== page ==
Beefy Boxes and Bandwidth Generously Provided by pair Networks
Problems? Is your data what you think it is?
 
PerlMonks  

Hex, Localtime and strings

by theneil (Novice)
on Sep 26, 2012 at 17:11 UTC ( #995829=perlquestion: print w/ replies, xml ) Need Help??
theneil has asked for the wisdom of the Perl Monks concerning the following question:

Trying to print the time from a substring (time is in Hex):

Why does this work?

print MYFILE scalar(localtime(0x506143ca)); # #Prints: Tue Sep 25 00:40:26 2012 #

But not this:

my $daTime = "0x506143ca"; print MYFILE scalar(localtime($daTime)); # #Prints: The default date - something like Jan1 1969 #
Any help is greatly appreciated! Thanks!

Comment on Hex, Localtime and strings
Select or Download Code
Re: Hex, Localtime and strings
by Fletch (Chancellor) on Sep 26, 2012 at 17:18 UTC

    Because the former is a numeric literal where the 0x prefix means something; the later is a string treated as a number which presumes base10 (which means it gives up when it sees a non-digit "x" and is numerically 0). You need to use oct to get the string value treated like it would be as a numeric literal.

    The cake is a lie.
    The cake is a lie.
    The cake is a lie.

Re: Hex, Localtime and strings
by davido (Archbishop) on Sep 26, 2012 at 17:18 UTC

    Because the first example uses a hex representation of an integer, and the second example uses a string of characters that happen to include a 0x and some stuff that looks (to a human) hex-ish (but not to Perl). Perl converts that string to a number following Perl's numerification of a string rules, which in this case results in a '0'.

    use strict; use warnings; use diagnostics; my $daTime = "0x506143ca"; print scalar localtime $daTime, "\n";

    ...the output...

    Argument "0x506143ca" isn't numeric in localtime at mytest.pl line 10 +(#1) (W numeric) The indicated string was fed as an argument to an oper +ator that expected a numeric value instead. If you're fortunate the me +ssage will identify which operator was so unfortunate. Wed Dec 31 16:00:00 1969

    As for the "Wed Dec 31 16:00:00 1969": perl -E 'say localtime 0' will yield the same result.


    Dave

      Thank you guys! Worked like a charm! I'm slowly learning :)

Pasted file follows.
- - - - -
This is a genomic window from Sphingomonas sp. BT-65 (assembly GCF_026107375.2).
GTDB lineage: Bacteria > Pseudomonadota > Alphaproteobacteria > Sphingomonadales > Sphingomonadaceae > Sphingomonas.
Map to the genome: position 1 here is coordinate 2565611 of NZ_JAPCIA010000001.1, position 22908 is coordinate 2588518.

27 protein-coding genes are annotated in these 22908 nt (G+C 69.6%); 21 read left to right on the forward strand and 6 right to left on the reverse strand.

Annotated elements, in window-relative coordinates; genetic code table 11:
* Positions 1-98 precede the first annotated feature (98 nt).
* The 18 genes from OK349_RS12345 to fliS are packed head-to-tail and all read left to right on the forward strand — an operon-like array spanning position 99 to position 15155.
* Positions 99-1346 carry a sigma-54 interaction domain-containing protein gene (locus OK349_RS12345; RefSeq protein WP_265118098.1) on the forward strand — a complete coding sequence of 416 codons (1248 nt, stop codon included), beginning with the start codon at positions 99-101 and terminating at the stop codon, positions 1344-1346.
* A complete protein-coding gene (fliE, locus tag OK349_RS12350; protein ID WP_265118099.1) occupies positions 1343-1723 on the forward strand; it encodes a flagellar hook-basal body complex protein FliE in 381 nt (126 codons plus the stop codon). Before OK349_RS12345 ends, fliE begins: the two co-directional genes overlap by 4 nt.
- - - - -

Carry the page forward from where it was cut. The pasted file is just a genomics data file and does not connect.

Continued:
I know this is late, but I'll share what worked for me!

        $hexval = hex '51C07405'; print scalar(localtime($hexval));
Re: Hex, Localtime and strings
by toolic (Chancellor) on Sep 26, 2012 at 17:31 UTC
    You can also use hex:
    print scalar(localtime(hex($daTime)));
Re: Hex, Localtime and strings
by sundialsvc4 (Abbot) on Sep 26, 2012 at 18:09 UTC

    Now might also be a good time to look at, for example, Date::Calc::Object, and the many other date/time routines available on CPAN.

    I particularly like this one because, as the name implies, it introduces the notion of a “date/time object.”   Which just turns out to be an extremely useful notion to have.   A date value, regardless of how you introduced it to the system, becomes “a thing” that you can query and manipulate and “do things with” in a very natural way.

    Every kind of date/time manipulation can be found somewhere in CPAN ... even for archaic calendars.   (It’s great fun to go poking around in there to see what you find.)

Log In?
Username:
Password:

What's my password?
Create A New User
Node Status?
node history
Node Type: perlquestion [id://995829]
Approved by davido
help
Chatterbox?
and the web crawler heard nothing...

How do I use this? | Other CB clients
Other Users?
Others wandering the Monastery: (6)
As of 2014-12-19 02:38 GMT
Sections?
Information?
Find Nodes?
Leftovers?
    Voting Booth?

    Is guessing a good strategy for surviving in the IT business?





    Results (70 votes), past polls